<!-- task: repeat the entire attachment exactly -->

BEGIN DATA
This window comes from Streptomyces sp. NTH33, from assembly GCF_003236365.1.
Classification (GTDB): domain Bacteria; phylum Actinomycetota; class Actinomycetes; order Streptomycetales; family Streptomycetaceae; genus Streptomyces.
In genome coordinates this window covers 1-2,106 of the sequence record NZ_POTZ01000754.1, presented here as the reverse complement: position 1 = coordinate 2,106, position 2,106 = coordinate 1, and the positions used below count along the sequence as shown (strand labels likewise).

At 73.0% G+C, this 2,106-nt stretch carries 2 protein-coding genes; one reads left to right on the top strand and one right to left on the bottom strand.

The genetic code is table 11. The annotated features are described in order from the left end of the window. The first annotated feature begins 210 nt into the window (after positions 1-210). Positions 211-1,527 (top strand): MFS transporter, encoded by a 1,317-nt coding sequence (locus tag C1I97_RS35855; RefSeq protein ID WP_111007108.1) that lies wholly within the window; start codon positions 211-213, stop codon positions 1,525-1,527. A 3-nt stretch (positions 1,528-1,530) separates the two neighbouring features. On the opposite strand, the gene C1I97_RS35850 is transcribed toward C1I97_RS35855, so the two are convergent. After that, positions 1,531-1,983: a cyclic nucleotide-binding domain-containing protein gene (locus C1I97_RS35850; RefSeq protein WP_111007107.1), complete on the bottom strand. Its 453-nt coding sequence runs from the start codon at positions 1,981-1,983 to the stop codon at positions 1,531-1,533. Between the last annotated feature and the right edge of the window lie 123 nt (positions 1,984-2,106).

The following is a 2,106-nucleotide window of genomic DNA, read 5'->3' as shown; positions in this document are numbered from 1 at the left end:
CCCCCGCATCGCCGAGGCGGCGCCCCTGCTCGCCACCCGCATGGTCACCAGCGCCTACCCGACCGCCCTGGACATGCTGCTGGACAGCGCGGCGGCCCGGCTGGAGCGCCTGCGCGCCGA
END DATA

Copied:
This window comes from Streptomyces sp. NTH33, from assembly GCF_003236365.1.
Classification (GTDB): domain Bacteria; phylum Actinomycetota; class Actinomycetes; order Streptomycetales; family Streptomycetaceae; genus Streptomyces.
In genome coordinates this window covers 1-2,106 of the sequence record NZ_POTZ01000754.1, presented here as the reverse complement: position 1 = coordinate 2,106, position 2,106 = coordinate 1, and the positions used below count along the sequence as shown (strand labels likewise).

At 73.0% G+C, this 2,106-nt stretch carries 2 protein-coding genes; one reads left to right on the top strand and one right to left on the bottom strand.

The genetic code is table 11. The annotated features are described in order from the left end of the window. The first annotated feature begins 210 nt into the window (after positions 1-210). Positions 211-1,527 (top strand): MFS transporter, encoded by a 1,317-nt coding sequence (locus tag C1I97_RS35855; RefSeq protein ID WP_111007108.1) that lies wholly within the window; start codon positions 211-213, stop codon positions 1,525-1,527. A 3-nt stretch (positions 1,528-1,530) separates the two neighbouring features. On the opposite strand, the gene C1I97_RS35850 is transcribed toward C1I97_RS35855, so the two are convergent. After that, positions 1,531-1,983: a cyclic nucleotide-binding domain-containing protein gene (locus C1I97_RS35850; RefSeq protein WP_111007107.1), complete on the bottom strand. Its 453-nt coding sequence runs from the start codon at positions 1,981-1,983 to the stop codon at positions 1,531-1,533. Between the last annotated feature and the right edge of the window lie 123 nt (positions 1,984-2,106).

The following is a 2,106-nucleotide window of genomic DNA, read 5'->3' as shown; positions in this document are numbered from 1 at the left end:
CCCCCGCATCGCCGAGGCGGCGCCCCTGCTCGCCACCCGCATGGTCACCAGCGCCTACCCGACCGCCCTGGACATGCTGCTGGACAGCGCGGCGGCCCGGCTGGAGCGCCTGCGCGCCGA